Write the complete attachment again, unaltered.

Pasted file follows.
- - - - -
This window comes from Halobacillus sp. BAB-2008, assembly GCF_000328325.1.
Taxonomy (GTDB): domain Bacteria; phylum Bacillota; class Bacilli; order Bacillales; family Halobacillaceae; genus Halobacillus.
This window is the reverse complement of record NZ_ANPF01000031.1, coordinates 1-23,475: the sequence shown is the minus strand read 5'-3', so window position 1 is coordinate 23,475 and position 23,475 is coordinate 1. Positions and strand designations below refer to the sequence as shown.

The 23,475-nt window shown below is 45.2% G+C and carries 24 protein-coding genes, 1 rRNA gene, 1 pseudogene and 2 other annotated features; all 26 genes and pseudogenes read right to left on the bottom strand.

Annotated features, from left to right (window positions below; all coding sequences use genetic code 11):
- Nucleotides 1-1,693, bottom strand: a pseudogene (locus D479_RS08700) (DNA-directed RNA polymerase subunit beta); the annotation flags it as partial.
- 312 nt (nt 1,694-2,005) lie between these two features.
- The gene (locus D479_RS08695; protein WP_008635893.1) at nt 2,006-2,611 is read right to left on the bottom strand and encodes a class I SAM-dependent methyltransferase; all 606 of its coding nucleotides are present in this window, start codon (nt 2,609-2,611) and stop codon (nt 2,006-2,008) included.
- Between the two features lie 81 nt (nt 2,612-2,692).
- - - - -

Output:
This window comes from Halobacillus sp. BAB-2008, assembly GCF_000328325.1.
Taxonomy (GTDB): domain Bacteria; phylum Bacillota; class Bacilli; order Bacillales; family Halobacillaceae; genus Halobacillus.
This window is the reverse complement of record NZ_ANPF01000031.1, coordinates 1-23,475: the sequence shown is the minus strand read 5'-3', so window position 1 is coordinate 23,475 and position 23,475 is coordinate 1. Positions and strand designations below refer to the sequence as shown.

The 23,475-nt window shown below is 45.2% G+C and carries 24 protein-coding genes, 1 rRNA gene, 1 pseudogene and 2 other annotated features; all 26 genes and pseudogenes read right to left on the bottom strand.

Annotated features, from left to right (window positions below; all coding sequences use genetic code 11):
- Nucleotides 1-1,693, bottom strand: a pseudogene (locus D479_RS08700) (DNA-directed RNA polymerase subunit beta); the annotation flags it as partial.
- 312 nt (nt 1,694-2,005) lie between these two features.
- The gene (locus D479_RS08695; protein WP_008635893.1) at nt 2,006-2,611 is read right to left on the bottom strand and encodes a class I SAM-dependent methyltransferase; all 606 of its coding nucleotides are present in this window, start codon (nt 2,609-2,611) and stop codon (nt 2,006-2,008) included.
- Between the two features lie 81 nt (nt 2,612-2,692).